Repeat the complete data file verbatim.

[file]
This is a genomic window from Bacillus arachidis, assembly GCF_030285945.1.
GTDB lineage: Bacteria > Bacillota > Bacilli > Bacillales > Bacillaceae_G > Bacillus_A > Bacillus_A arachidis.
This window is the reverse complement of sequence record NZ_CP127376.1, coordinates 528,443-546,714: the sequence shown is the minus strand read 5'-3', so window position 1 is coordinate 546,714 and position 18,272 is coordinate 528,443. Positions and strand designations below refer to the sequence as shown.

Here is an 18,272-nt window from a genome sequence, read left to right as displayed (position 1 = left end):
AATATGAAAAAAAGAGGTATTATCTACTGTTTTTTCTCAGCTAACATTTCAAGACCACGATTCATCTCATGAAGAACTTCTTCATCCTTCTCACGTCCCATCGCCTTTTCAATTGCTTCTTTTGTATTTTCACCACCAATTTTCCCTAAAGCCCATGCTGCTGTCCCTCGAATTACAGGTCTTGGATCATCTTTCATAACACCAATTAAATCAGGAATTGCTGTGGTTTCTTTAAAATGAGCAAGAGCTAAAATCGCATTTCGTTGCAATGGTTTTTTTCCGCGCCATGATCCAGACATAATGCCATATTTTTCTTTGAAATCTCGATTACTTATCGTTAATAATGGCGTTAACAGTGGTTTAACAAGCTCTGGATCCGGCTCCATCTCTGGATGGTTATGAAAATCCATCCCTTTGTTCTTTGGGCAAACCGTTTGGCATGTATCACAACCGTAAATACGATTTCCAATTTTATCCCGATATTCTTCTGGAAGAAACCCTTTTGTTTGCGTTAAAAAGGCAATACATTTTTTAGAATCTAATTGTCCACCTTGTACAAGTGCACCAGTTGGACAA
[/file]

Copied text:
This is a genomic window from Bacillus arachidis, assembly GCF_030285945.1.
GTDB lineage: Bacteria > Bacillota > Bacilli > Bacillales > Bacillaceae_G > Bacillus_A > Bacillus_A arachidis.
This window is the reverse complement of sequence record NZ_CP127376.1, coordinates 528,443-546,714: the sequence shown is the minus strand read 5'-3', so window position 1 is coordinate 546,714 and position 18,272 is coordinate 528,443. Positions and strand designations below refer to the sequence as shown.

Here is an 18,272-nt window from a genome sequence, read left to right as displayed (position 1 = left end):
AATATGAAAAAAAGAGGTATTATCTACTGTTTTTTCTCAGCTAACATTTCAAGACCACGATTCATCTCATGAAGAACTTCTTCATCCTTCTCACGTCCCATCGCCTTTTCAATTGCTTCTTTTGTATTTTCACCACCAATTTTCCCTAAAGCCCATGCTGCTGTCCCTCGAATTACAGGTCTTGGATCATCTTTCATAACACCAATTAAATCAGGAATTGCTGTGGTTTCTTTAAAATGAGCAAGAGCTAAAATCGCATTTCGTTGCAATGGTTTTTTTCCGCGCCATGATCCAGACATAATGCCATATTTTTCTTTGAAATCTCGATTACTTATCGTTAATAATGGCGTTAACAGTGGTTTAACAAGCTCTGGATCCGGCTCCATCTCTGGATGGTTATGAAAATCCATCCCTTTGTTCTTTGGGCAAACCGTTTGGCATGTATCACAACCGTAAATACGATTTCCAATTTTATCCCGATATTCTTCTGGAAGAAACCCTTTTGTTTGCGTTAAAAAGGCAATACATTTTTTAGAATCTAATTGTCCACCTTGTACAAGTGCACCAGTTGGACAA